A "Muslim" cleric from Morocco has raised eyebrows after suggesting that extramarital sex leads to uterine cancer.

Morocco World News reported that Sheikh Abderahman Sekkach recently made the bizarre comment on the local radio channel Chada FM.

According to Sekkach, women should abstain from having sex out of wedlock because it "causes uterus cancers".

Moroccan cleric
Sheikh Abderahman Sekkach Source: Youtube (screenshot)

The cleric alleged that when a woman has sexual intercourse with her husband for the first time, the "code" of his sperm is imprinted in her vagina.

Therefore, women should avoid having extramarital intercourse because this "code" would no longer be recognized, leading to uterine cancer, according to Sekkach.

To support his claim, the cleric cited an "extraordinary discovery" by "Western scientists", without giving any details to confirm the source of his information.

The "discovery" allegedly revealed that the uterus needs 4 months and 10 days to erase the supposed "sperm code".

The same period corresponds with the "mourning" period - known as the idda in Islam - which Muslim women who get divorced or widowed should observe before marrying a new spouse.

"What Western scientists have just discovered, the Prophet already knew 14 centuries ago. He knew that the uterus needed these 4 months and 10 days to change the sperm code. How did he [know], if it is not the divine miracle?" the cleric is quoted as saying.

According to a study published in the US National Library of Medicine, "having multiple sexual partners is one of the risk factors of human papillomavirus (HPV) infection which is a major cause of cervical cancer".

This is solely because the virus can be transmitted through sexual intercourse, increasing the risks of infection.

"Is it normal that Morocco of the 21st century still allows this kind of idiocy?" asks sociologist Soumaya Naamane Guessous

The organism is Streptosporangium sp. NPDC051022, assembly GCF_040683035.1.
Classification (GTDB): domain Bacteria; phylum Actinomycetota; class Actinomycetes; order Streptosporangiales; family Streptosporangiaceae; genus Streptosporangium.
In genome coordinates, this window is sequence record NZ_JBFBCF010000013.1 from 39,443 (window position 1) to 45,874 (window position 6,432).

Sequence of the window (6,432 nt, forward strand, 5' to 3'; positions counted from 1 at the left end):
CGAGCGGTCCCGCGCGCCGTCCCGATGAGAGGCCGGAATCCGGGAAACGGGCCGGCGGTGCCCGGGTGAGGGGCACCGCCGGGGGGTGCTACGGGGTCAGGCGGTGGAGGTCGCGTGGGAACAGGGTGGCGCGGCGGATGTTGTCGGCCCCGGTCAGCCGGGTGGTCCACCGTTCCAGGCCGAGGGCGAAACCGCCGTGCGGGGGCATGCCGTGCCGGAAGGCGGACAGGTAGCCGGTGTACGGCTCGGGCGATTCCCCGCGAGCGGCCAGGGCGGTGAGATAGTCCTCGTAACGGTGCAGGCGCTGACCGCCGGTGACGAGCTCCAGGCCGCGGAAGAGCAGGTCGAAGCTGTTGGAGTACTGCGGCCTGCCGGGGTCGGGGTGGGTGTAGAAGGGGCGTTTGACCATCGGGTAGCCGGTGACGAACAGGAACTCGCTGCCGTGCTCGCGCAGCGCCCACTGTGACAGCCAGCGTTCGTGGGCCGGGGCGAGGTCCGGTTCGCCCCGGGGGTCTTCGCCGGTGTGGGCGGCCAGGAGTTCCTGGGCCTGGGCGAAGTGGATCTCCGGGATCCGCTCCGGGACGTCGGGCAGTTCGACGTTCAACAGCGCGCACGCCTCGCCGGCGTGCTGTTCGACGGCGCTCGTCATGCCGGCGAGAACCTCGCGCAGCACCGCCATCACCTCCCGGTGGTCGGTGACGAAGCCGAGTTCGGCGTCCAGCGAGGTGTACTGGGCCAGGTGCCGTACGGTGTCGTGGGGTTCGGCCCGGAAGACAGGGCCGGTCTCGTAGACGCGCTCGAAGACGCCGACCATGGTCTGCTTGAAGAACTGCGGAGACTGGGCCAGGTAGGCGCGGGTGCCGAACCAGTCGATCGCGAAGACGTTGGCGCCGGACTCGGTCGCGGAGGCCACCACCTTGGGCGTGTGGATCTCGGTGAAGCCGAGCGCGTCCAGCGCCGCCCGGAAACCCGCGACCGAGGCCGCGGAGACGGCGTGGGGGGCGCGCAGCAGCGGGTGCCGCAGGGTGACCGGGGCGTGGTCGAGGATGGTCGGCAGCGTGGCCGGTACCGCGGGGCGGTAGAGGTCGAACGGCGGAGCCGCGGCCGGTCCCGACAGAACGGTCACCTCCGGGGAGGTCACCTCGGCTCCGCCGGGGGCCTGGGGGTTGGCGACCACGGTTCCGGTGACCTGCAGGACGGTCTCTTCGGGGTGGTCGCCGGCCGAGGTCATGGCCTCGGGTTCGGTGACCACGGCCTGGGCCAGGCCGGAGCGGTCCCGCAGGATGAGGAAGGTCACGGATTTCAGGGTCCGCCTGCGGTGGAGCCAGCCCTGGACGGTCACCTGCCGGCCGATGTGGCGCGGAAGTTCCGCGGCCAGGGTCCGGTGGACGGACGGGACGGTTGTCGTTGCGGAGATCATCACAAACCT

In an open letter to the Minister of Islamic Affairs, the Moroccan sociology professor blasted the cleric's statements and demanded that authorities enforce censorship on religious figures. 

Guessous, who said she has spent around 30 years researching Islamic studies and consulting prominent Islamic scholars, refuted the cleric's statements and described them as "absurd" and a "kind of idiocy".

According to Guessous, the idda was introduced for the sole purpose of giving the woman time to determine whether she is pregnant or not, in order to confirm the lineage of the baby.

"Is it normal that Morocco of the 21st century, which has great ambitions to modernize, educate its population and fight religious obscurantism, still allows this kind of idiocy?" she asked.

"Is it acceptable for radio station managers to give the antenna to such ignorant people [and allow them] to inform and guide our people?"

She went on to say that such broadcasts "are an insult to the intelligence of Moroccans and their dignity", noting the gravity of their negative impact since they have on a wide audience.

She then suggested that religious programs only host educated scholars with Ph.D. degrees, asking the state to control their speeches.

Morocco's audiovisual communication authority responds

Morocco's High Authority of Audiovisual Communication (HACA) has since responded to the uproar and issued a press release criticizing both Sekkach and Chada FM.

The press release says that the radio station has violated the audiovisual communication law, which states that freedom of speech must be "applied with respect and human dignity".

The law also dictates that "audiovisual communication operators must promote a culture of gender equality and combat all forms of discrimination, especially those that degrade the image of the woman".